The red letters scrolled across the digital board at the corner of her vision. Shinjuku station.

She stood with a last look at the old women, who refused to stir as the train baulked at the sight of the station.

The doors opened and the scent of early winter burned her nostrils. She stepped down and was immediately engulfed in the tide of black-haired travelers. She, ginger and bright, zigzagged in a haphazard line as she moved away from the train.


Image by Wilson Lau

21 sec 
Fiction & Issue Two

New Dog

By Andy Goss

‘We need a dog,’ she said.

‘There will never be another Suki, you know that.’

‘Yes. But it was so good, having that other person, that animal person in our lives. It just seems right to me. Suki has left such a hole.’

Joe fiddled with his teacup, turning it round and round, peering into it as if the answer lay within. But you can’t tell fortunes with a teabag.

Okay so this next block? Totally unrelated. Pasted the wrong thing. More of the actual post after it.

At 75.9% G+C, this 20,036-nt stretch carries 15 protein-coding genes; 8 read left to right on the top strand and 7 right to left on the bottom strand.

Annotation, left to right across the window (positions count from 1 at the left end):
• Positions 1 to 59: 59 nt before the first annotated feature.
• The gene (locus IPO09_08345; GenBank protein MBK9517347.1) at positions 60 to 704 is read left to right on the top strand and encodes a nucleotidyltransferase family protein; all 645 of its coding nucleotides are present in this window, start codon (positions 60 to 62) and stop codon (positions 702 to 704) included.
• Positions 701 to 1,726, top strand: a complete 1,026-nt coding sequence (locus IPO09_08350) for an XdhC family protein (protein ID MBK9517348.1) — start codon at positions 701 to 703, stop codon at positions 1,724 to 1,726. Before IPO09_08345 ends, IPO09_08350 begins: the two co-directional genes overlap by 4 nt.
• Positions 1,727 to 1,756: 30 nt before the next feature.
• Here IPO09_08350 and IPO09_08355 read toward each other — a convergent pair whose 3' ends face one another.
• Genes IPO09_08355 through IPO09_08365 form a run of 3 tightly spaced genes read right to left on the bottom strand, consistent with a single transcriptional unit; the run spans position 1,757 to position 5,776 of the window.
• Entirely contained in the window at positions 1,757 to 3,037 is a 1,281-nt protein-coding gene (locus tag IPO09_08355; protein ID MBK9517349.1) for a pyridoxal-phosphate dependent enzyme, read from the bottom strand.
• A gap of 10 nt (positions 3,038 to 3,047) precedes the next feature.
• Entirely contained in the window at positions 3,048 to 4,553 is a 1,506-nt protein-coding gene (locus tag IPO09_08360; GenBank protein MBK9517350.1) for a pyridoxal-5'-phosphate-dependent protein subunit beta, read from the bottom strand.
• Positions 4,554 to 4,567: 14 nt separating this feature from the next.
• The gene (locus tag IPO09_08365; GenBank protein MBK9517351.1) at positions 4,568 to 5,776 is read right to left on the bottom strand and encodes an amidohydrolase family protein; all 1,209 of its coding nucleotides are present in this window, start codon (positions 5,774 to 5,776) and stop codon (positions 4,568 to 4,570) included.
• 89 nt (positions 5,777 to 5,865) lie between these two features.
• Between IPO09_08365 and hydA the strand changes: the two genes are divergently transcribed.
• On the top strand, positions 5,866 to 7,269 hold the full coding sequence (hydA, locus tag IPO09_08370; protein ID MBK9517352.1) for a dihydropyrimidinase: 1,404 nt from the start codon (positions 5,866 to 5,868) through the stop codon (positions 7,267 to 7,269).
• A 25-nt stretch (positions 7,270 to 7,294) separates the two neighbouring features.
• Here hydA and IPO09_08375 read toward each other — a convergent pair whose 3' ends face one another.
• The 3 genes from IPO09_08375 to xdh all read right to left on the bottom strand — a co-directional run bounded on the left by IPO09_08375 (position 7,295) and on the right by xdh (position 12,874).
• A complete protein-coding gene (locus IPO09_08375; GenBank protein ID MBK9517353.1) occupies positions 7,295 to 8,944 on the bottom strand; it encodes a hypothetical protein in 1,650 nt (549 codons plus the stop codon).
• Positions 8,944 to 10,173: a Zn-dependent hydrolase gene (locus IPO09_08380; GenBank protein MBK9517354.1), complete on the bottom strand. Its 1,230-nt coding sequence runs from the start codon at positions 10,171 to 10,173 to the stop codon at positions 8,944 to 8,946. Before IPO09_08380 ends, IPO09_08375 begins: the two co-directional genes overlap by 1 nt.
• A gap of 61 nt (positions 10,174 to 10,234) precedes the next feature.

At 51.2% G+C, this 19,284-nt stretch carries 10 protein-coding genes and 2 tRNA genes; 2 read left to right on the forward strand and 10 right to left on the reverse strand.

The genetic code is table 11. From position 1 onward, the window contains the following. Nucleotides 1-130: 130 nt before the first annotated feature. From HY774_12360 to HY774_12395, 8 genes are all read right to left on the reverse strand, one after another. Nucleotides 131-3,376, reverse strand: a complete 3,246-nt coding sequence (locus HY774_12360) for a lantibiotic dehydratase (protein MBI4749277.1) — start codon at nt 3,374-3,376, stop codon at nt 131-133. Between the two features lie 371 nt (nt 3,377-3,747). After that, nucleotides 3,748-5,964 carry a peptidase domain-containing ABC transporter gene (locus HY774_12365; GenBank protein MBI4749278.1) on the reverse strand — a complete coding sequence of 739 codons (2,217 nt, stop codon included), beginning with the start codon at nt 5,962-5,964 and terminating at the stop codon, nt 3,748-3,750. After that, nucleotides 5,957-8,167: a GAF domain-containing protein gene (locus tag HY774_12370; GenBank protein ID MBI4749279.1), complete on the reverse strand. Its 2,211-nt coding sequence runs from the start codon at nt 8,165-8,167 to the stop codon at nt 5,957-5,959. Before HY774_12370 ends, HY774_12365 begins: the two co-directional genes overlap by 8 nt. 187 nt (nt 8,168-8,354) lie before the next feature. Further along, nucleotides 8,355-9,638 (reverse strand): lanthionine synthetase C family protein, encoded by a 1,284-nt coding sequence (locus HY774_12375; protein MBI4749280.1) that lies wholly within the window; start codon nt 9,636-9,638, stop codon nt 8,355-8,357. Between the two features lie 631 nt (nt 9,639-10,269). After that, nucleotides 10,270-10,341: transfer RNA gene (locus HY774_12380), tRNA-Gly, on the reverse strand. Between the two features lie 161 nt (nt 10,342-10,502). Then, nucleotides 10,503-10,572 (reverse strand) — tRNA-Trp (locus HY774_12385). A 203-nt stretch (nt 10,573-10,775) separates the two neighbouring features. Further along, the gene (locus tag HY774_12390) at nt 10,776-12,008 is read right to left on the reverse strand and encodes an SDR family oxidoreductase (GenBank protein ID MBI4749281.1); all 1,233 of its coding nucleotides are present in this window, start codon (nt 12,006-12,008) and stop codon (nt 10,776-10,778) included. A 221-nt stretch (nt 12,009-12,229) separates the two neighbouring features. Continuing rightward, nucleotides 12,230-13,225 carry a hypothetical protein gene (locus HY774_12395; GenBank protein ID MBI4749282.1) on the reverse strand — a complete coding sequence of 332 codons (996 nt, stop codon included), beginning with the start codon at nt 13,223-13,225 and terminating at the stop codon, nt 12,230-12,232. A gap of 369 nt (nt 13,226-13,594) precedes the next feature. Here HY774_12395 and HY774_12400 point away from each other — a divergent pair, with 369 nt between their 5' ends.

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贝莉儿 NG
33 sec 
Fiction & Issue Two

The Fishbowl Astronaut

by Clare Millar

On the driveway was the kind of van you would expect to be told about before arriving home. Stark white with the letters ‘exterminator’, it was parked right in the way of where Annalise wanted to park. She turned her keys to silence the car. For a moment she lingered with the door two-thirds open, and thought it was likely a mistake; her house was more likely to need an ambulance than an exterminator. But she quarantined her doubts with the soft click of the lock. She jiggled her way between the dead rose bushes and the pearly van. There were no clues behind the windows.

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Alejandra Quiroz
27 sec 
Fiction & Issue One

High-Wasted Genes

By Matthew Jones